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The Beginning

Alice Grove

By Jeph Jacques 

24 Aug, 2016

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You may know Jeph Jacques as the writer/artist behind the post-singularity slice-of-life webcomic Questionable Content1. He is also the writer/artist behind the post-singularity, post-apocalyptic webcomic Alice Grove. It was an interesting webcomic on which to archive-binge immediately after finishing Hitoshi Ashinano’s Yokohama Kaidashi Kikō.

Alice lives out in the country, where nobody will bother her. The townsfolk are fine with this because they are convinced Alice is a witch. A witch who serves and protects the town as best she grumpily can, but still a witch. Alice does her thing and the townies do theirs. It has been that way for a long, long time.

And then the blue-skinned extraterrestrial arrives. The worst kind of extraterrestrial: a tourist. And the worst kind of tourist: an idiot.

The blue-skinned visitor is Ardent. Ardent’s ancestors were baseline humans, but that was a long, long ago. He is the first of his people to visit the surface in millennia. The unspoken arrangement between the low tech, baseline humans on Earth and their space-dwelling cousins is aloof neutrality. 

Ardent is not supposed to be on the surface at all. His sister Gavia soon comes to retrieve him. Her enhancements are less subtle than blue skin and regeneration, but it does not take long for the short-tempered woman to discover that her nanotech, as impressive as it is, is no match for Alice’s enhancements.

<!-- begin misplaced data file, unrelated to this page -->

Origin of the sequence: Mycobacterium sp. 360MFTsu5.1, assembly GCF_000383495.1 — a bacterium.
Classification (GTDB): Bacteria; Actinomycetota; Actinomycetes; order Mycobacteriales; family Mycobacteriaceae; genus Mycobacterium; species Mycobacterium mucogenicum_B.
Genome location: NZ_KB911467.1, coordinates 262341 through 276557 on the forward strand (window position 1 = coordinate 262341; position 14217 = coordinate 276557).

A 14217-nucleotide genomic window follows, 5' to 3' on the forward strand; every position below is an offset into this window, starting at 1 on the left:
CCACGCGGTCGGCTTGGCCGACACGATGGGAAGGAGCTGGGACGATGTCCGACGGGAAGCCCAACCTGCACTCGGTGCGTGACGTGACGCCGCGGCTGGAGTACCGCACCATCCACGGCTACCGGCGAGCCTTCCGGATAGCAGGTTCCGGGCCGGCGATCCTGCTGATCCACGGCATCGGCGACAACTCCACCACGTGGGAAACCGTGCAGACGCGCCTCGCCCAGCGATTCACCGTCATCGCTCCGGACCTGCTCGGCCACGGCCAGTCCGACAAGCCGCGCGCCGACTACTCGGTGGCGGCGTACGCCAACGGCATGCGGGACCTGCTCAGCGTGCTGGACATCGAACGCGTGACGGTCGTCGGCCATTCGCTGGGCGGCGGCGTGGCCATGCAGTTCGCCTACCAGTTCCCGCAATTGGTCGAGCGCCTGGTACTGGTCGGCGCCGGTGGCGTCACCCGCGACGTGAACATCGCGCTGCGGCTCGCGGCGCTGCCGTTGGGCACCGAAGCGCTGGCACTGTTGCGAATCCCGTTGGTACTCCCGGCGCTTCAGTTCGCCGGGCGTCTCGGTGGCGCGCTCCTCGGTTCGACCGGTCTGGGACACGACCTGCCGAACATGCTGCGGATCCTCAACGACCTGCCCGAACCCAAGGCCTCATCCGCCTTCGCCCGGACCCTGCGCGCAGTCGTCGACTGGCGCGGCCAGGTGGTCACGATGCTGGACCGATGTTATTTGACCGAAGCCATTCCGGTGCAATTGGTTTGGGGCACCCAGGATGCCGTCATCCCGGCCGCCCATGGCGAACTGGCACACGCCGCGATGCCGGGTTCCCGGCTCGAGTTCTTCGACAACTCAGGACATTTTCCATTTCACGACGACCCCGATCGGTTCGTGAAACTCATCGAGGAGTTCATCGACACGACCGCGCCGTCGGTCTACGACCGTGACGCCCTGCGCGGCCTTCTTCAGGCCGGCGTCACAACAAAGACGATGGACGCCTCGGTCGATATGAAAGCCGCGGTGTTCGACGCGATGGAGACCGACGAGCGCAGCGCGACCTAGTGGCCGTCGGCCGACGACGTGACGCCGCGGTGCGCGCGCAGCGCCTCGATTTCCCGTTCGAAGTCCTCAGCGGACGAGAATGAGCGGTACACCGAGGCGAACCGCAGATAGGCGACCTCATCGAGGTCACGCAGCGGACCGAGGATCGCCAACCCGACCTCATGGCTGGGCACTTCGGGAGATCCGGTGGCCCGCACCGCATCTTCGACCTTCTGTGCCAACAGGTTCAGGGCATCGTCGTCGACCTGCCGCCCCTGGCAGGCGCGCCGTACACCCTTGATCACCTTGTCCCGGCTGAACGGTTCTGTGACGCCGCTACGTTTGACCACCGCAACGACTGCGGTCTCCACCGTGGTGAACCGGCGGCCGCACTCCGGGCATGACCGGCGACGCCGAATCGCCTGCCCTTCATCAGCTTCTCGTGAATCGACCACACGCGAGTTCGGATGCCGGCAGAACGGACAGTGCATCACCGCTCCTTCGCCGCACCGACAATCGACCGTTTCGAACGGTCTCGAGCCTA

More unpleasant surprises await Gavia once she regains consciousness: having located her idiot brother, Gavia summons the vehicle that will take them back to orbit. It does not manifest. Gavia and Ardent are marooned on backward Earth. It takes one more surprising revelation before Alice comes to a unpleasant conclusion: perhaps Ardent and Gavia are unwitting pawns of something far older and more cunning. Perhaps their visit is the opening gambit in the conquest of Earth. 


Jacques almost certainly didn’t intend his webcomic to be compared to YKK but since I happened to read Alice Grove and YKK back to back, comparisons are irresistible. Both worlds feature Earths that are considerably less populated (by humans) than they used to be. Both feature exciting new species apparently created by ambitious genetic engineers with way too much time on their hands. In both of them, the central character is an ageless woman who is in no way the baseline human she appears to be. There’s even an aloof community living in glorious isolation high above the baselines.

On a closer look, the worlds are very different. While there do seem to have been some unpleasant episodes in YKKs past, on the whole the impression is of a long, slow, gentle decline. Alice Groves world was transformed by an apocalyptic war. The new lifeforms in YKK are eerie. The ones in Alice Grove range from unsettling to voracious. They wonder if human flesh tastes just like chicken, and intend to find out. 

The backstory would lend itself to a grim and gritty story of civilizations at war, a world where the pointlessness of life is only barely preferable to the eternal darkness of the grave. That isn’t the direction that Jacques has chosen to go. History may be tragic, but the world as it is NOW is the only one these people have ever known. The tone isn’t too far from Questionable Contents; there are serious moments, but light ones outnumber them.

Thus far, Alice Grove has raised more questions than it has answered. I am curious enough to see what those answers are to keep reading. 

Alice Grove can be read online here

1: Despite the name (and the perverse obsessions of some of the supporting characters … well, Pintsize, for the most part) QC is not risqué. SFW. Click fearlessly. It’s not like Oglaf or Oh Joy Sex Toy,